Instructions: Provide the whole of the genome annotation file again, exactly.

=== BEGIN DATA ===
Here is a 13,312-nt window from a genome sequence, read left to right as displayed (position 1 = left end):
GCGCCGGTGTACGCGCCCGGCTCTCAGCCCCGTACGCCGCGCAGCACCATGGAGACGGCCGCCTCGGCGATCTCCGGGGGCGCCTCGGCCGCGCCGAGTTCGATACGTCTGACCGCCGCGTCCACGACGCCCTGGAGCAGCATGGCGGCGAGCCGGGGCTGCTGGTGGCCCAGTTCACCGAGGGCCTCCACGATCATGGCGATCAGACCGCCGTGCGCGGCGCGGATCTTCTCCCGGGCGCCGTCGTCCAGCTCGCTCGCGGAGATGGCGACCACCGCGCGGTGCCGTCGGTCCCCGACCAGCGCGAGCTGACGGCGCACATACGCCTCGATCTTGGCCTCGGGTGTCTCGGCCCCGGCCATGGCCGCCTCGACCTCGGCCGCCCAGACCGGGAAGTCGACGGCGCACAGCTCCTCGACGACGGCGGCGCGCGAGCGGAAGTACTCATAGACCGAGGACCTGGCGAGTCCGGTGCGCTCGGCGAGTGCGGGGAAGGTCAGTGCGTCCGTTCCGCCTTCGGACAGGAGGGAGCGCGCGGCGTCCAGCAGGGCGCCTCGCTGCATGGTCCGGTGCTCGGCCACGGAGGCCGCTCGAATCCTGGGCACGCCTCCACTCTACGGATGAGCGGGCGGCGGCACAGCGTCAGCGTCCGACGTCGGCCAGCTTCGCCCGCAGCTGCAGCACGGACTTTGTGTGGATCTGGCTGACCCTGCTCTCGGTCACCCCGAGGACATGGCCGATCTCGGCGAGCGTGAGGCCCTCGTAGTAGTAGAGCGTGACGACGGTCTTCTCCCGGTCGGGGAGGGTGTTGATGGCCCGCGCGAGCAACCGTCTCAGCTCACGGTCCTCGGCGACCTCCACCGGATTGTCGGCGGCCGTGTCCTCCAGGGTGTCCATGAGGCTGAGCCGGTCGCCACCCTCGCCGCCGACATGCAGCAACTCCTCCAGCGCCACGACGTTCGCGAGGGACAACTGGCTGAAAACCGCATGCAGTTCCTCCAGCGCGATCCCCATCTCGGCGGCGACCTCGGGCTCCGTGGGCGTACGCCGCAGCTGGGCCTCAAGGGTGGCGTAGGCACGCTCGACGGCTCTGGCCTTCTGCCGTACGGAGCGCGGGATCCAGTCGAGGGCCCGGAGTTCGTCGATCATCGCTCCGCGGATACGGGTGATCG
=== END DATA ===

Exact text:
Here is a 13,312-nt window from a genome sequence, read left to right as displayed (position 1 = left end):
GCGCCGGTGTACGCGCCCGGCTCTCAGCCCCGTACGCCGCGCAGCACCATGGAGACGGCCGCCTCGGCGATCTCCGGGGGCGCCTCGGCCGCGCCGAGTTCGATACGTCTGACCGCCGCGTCCACGACGCCCTGGAGCAGCATGGCGGCGAGCCGGGGCTGCTGGTGGCCCAGTTCACCGAGGGCCTCCACGATCATGGCGATCAGACCGCCGTGCGCGGCGCGGATCTTCTCCCGGGCGCCGTCGTCCAGCTCGCTCGCGGAGATGGCGACCACCGCGCGGTGCCGTCGGTCCCCGACCAGCGCGAGCTGACGGCGCACATACGCCTCGATCTTGGCCTCGGGTGTCTCGGCCCCGGCCATGGCCGCCTCGACCTCGGCCGCCCAGACCGGGAAGTCGACGGCGCACAGCTCCTCGACGACGGCGGCGCGCGAGCGGAAGTACTCATAGACCGAGGACCTGGCGAGTCCGGTGCGCTCGGCGAGTGCGGGGAAGGTCAGTGCGTCCGTTCCGCCTTCGGACAGGAGGGAGCGCGCGGCGTCCAGCAGGGCGCCTCGCTGCATGGTCCGGTGCTCGGCCACGGAGGCCGCTCGAATCCTGGGCACGCCTCCACTCTACGGATGAGCGGGCGGCGGCACAGCGTCAGCGTCCGACGTCGGCCAGCTTCGCCCGCAGCTGCAGCACGGACTTTGTGTGGATCTGGCTGACCCTGCTCTCGGTCACCCCGAGGACATGGCCGATCTCGGCGAGCGTGAGGCCCTCGTAGTAGTAGAGCGTGACGACGGTCTTCTCCCGGTCGGGGAGGGTGTTGATGGCCCGCGCGAGCAACCGTCTCAGCTCACGGTCCTCGGCGACCTCCACCGGATTGTCGGCGGCCGTGTCCTCCAGGGTGTCCATGAGGCTGAGCCGGTCGCCACCCTCGCCGCCGACATGCAGCAACTCCTCCAGCGCCACGACGTTCGCGAGGGACAACTGGCTGAAAACCGCATGCAGTTCCTCCAGCGCGATCCCCATCTCGGCGGCGACCTCGGGCTCCGTGGGCGTACGCCGCAGCTGGGCCTCAAGGGTGGCGTAGGCACGCTCGACGGCTCTGGCCTTCTGCCGTACGGAGCGCGGGATCCAGTCGAGGGCCCGGAGTTCGTCGATCATCGCTCCGCGGATACGGGTGATCG